Upturn in defamation claims
However, despite these restrictions, recent Ministry of Justice figures suggest that, in practice, the Defamation Act 2013 has not reduced the number of claims brought and that defamation claims are now actually on the increase. In fact, the judicial statistics for 2018 show a substantial rise in the number of issued defamation claims, with 265 claims in London. This figure represents a proportion of Queen’s Bench claims that is comparable to the proportion of claims issued in the heyday of libel.
The reason for this significant upturn must, at least in part, be due to the dramatic expansion in the past decade of online content and digital communications. The availiabity of social media, online articles, blogs and comment sites and electronic communications has generated a significant increase in internet defamation actions. It has become very easy for any individual to become an instant online publisher and for their content to reach a large audience fast. As the number of new internet users increases year on year, so the number of defamatory statements published is also likely to continually increase as new technologies expand and advance. Even though dramatic jury trials and extravagant damages awards are now a thing of the past, the libel claim is very much alive and well and has adapted to fit modern forms of communication and connectivity.
Media and Communications claims
Defamation is only one of the causes of action that will fall under the new Media and Communications list. In this digital age, the laws of defamation, misuse of private information, data protection and harassment, breach of confidence and malicious falsehood by publication have all become increasingly relevant and are now brought together under the bracket of the Media and Communications list. The development of the internet and social media has increased the application of all of these causes of action in the context of online publications.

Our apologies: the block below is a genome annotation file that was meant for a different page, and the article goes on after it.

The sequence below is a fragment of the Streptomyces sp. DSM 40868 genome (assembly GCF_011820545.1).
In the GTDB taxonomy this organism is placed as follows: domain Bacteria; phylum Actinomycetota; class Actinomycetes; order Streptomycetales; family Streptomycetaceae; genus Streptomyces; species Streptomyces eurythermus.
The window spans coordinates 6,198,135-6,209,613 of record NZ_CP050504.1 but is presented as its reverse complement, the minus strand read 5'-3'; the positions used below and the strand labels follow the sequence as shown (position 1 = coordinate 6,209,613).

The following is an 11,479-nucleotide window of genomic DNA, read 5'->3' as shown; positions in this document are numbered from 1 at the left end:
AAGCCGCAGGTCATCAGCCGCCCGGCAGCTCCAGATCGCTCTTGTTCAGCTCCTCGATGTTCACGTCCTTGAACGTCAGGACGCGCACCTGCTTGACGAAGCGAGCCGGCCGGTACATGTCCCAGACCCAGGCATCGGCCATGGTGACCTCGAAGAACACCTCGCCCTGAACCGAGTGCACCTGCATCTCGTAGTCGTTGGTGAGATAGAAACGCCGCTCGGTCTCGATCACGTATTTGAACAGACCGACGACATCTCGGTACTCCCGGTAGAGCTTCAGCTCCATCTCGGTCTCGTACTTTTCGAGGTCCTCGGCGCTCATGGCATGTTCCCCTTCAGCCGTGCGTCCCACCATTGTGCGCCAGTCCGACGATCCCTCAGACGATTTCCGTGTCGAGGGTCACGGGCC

The designation of a specialist Media and Communications list acknowledges that such claims are specialist areas of law requiring specialist Judges. It is also clear that in formalising this List the Court is recognising that media and communications actions represent a substantial and growing body of claims of increasing relevance in today’s world.
Laura Baglow is head of NetRights, the Social Media, Internet and Media Law department of Parnalls Solicitors. For legal advice and assistance about unauthorised online defamation please contact firstname.lastname@example.org or telephone 01566 772375. Find out more about NetRights here.
The contents of this article are for purposes of general awareness only and do not constitute legal or professional advice.